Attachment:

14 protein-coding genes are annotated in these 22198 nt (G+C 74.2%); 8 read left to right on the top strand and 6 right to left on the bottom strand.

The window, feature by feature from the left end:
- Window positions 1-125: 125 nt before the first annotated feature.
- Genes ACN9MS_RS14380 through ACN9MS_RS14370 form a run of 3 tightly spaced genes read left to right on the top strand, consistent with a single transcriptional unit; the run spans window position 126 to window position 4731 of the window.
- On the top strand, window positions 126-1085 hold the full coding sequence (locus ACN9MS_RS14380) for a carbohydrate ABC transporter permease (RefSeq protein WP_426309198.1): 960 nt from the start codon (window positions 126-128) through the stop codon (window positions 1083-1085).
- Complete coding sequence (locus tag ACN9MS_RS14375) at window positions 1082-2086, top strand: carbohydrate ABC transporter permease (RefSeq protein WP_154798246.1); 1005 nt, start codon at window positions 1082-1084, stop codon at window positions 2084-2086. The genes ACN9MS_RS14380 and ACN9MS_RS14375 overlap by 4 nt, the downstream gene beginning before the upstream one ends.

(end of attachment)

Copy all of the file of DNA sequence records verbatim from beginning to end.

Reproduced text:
14 protein-coding genes are annotated in these 22198 nt (G+C 74.2%); 8 read left to right on the top strand and 6 right to left on the bottom strand.

The window, feature by feature from the left end:
- Window positions 1-125: 125 nt before the first annotated feature.
- Genes ACN9MS_RS14380 through ACN9MS_RS14370 form a run of 3 tightly spaced genes read left to right on the top strand, consistent with a single transcriptional unit; the run spans window position 126 to window position 4731 of the window.
- On the top strand, window positions 126-1085 hold the full coding sequence (locus ACN9MS_RS14380) for a carbohydrate ABC transporter permease (RefSeq protein WP_426309198.1): 960 nt from the start codon (window positions 126-128) through the stop codon (window positions 1083-1085).
- Complete coding sequence (locus tag ACN9MS_RS14375) at window positions 1082-2086, top strand: carbohydrate ABC transporter permease (RefSeq protein WP_154798246.1); 1005 nt, start codon at window positions 1082-1084, stop codon at window positions 2084-2086. The genes ACN9MS_RS14380 and ACN9MS_RS14375 overlap by 4 nt, the downstream gene beginning before the upstream one ends.